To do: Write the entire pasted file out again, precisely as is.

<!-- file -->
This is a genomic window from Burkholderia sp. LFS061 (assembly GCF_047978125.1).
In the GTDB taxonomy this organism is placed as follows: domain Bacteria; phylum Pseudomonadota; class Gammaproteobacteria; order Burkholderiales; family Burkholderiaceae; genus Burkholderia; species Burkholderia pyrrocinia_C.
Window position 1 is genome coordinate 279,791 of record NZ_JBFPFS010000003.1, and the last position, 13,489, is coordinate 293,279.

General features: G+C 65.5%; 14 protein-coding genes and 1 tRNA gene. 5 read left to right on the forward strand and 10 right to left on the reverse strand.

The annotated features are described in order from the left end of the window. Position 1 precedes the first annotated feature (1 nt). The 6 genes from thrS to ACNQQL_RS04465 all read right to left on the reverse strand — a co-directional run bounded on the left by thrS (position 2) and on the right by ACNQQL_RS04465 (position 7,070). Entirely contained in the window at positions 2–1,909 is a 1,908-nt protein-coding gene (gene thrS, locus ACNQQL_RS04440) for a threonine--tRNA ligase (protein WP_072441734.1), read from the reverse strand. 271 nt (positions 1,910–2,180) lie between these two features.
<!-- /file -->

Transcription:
This is a genomic window from Burkholderia sp. LFS061 (assembly GCF_047978125.1).
In the GTDB taxonomy this organism is placed as follows: domain Bacteria; phylum Pseudomonadota; class Gammaproteobacteria; order Burkholderiales; family Burkholderiaceae; genus Burkholderia; species Burkholderia pyrrocinia_C.
Window position 1 is genome coordinate 279,791 of record NZ_JBFPFS010000003.1, and the last position, 13,489, is coordinate 293,279.

General features: G+C 65.5%; 14 protein-coding genes and 1 tRNA gene. 5 read left to right on the forward strand and 10 right to left on the reverse strand.

The annotated features are described in order from the left end of the window. Position 1 precedes the first annotated feature (1 nt). The 6 genes from thrS to ACNQQL_RS04465 all read right to left on the reverse strand — a co-directional run bounded on the left by thrS (position 2) and on the right by ACNQQL_RS04465 (position 7,070). Entirely contained in the window at positions 2–1,909 is a 1,908-nt protein-coding gene (gene thrS, locus ACNQQL_RS04440) for a threonine--tRNA ligase (protein WP_072441734.1), read from the reverse strand. 271 nt (positions 1,910–2,180) lie between these two features.